If you aren’t steeped in the mental health blogosphere, you probably missed the story of a Waunakee, WI high school dance team’s recent prize-winning performance, “We Get Crazy.” The LaCrosse Tribune says that the routine featured “all 18 dancers bouncing to hip-hop music, their hair wild, heavy black makeup on their snarling faces, and costumes made to resemble straitjackets and restraints with the words “Psych Ward” on them.”
News and pictures of the performance upset a number of people, to which dance coach Erin Cotter responded, “The whole point is to get people pumped up and energized. Our intent had nothing to do with mental illness.”
So, the coach (and, presumably, the dancers) don’t get it. I can get my head around that; I mean, you can’t be sensitive in a situation if you don’t know sensitivity is needed.
No, what’s most deeply disturbing to me is the backlash against the mental health advocates and others who have raised their voices in concern. NBC Sports blogger Rich Chandler titled his piece about the incident “You crazy! Mental health advocates in uproar over high school dance team’s ‘psych ward’ routine.” The most telling line in his article is, “[t]eaching our children to back down under pressure is not cool.”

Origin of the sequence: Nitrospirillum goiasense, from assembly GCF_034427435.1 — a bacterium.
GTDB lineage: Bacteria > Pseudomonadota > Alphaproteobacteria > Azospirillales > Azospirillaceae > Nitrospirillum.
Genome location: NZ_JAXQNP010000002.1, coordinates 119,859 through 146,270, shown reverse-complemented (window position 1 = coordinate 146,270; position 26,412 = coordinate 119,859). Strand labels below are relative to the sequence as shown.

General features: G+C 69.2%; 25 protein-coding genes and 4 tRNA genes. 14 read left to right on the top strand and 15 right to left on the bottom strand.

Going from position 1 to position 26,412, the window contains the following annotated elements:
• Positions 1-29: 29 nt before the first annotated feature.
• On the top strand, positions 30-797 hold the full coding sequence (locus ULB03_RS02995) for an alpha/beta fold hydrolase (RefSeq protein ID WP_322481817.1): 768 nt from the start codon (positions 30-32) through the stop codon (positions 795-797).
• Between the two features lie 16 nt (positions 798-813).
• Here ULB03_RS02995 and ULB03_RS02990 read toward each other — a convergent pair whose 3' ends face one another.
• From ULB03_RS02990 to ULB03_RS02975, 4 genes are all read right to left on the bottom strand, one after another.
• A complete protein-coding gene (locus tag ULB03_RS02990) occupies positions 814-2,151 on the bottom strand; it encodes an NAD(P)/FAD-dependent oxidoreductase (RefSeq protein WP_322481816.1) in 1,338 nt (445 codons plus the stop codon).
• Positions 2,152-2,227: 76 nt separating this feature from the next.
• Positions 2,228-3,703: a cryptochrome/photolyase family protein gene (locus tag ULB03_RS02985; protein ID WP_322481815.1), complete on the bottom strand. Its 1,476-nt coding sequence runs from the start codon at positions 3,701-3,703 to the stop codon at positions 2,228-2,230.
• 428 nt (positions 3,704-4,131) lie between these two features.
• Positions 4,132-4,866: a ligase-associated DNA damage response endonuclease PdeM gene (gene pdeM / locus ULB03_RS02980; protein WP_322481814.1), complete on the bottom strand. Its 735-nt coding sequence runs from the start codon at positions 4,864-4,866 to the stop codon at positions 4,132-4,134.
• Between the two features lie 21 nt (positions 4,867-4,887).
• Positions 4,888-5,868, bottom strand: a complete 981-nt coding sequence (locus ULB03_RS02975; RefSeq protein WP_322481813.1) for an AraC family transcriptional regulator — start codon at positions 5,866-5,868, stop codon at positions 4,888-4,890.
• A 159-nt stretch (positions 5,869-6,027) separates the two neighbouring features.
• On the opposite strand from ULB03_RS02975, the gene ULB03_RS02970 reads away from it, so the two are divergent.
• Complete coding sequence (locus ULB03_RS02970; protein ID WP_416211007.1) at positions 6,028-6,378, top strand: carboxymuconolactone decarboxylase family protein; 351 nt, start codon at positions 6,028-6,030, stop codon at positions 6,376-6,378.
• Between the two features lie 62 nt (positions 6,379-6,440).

So, we shouldn’t back down under pressure on principle. To hell with the source or causes of the pressure. To hell with being sensitive because we strive to be people who act with integrity and kindness. One memorable commentator on this article said, “Political correctness has destroyed America.” Ahh, so that’s the problem!
Most people think they know what mental illness looks like — that people with it look “crazy,” like those dancers looked. That we all have wild hair and mumble to ourselves and, if we’re not in mental institutions, we should be. That’s how stereotyping works; we don’t know it when we’re doing it because it feels true, and even if it’s not true, we think it doesn’t matter; that it’s no big deal.
People with mental illness are more similar than different to people without mental illnesses. Some are profoundly ill; many more are moderately or mildly ill. We are in hospitals, yes, and in prisons and on the streets, and also at your church and in your schools, standing behind you in line at the grocery and sitting in the office next door to yours at work.
I’d like to think that most of us are smart enough to laugh and have a good time and entertain each other without hurting others in the process.
Just this once, I will reel in my verbosity because I want you to go read a wonderful piece over at my friend Chrisa’s blog, The Mindstorm: Raising a Mentally Ill Child. She has a guest post up by Erika, a fourteen-year-old who describes far more eloquently than I ever could why this matters.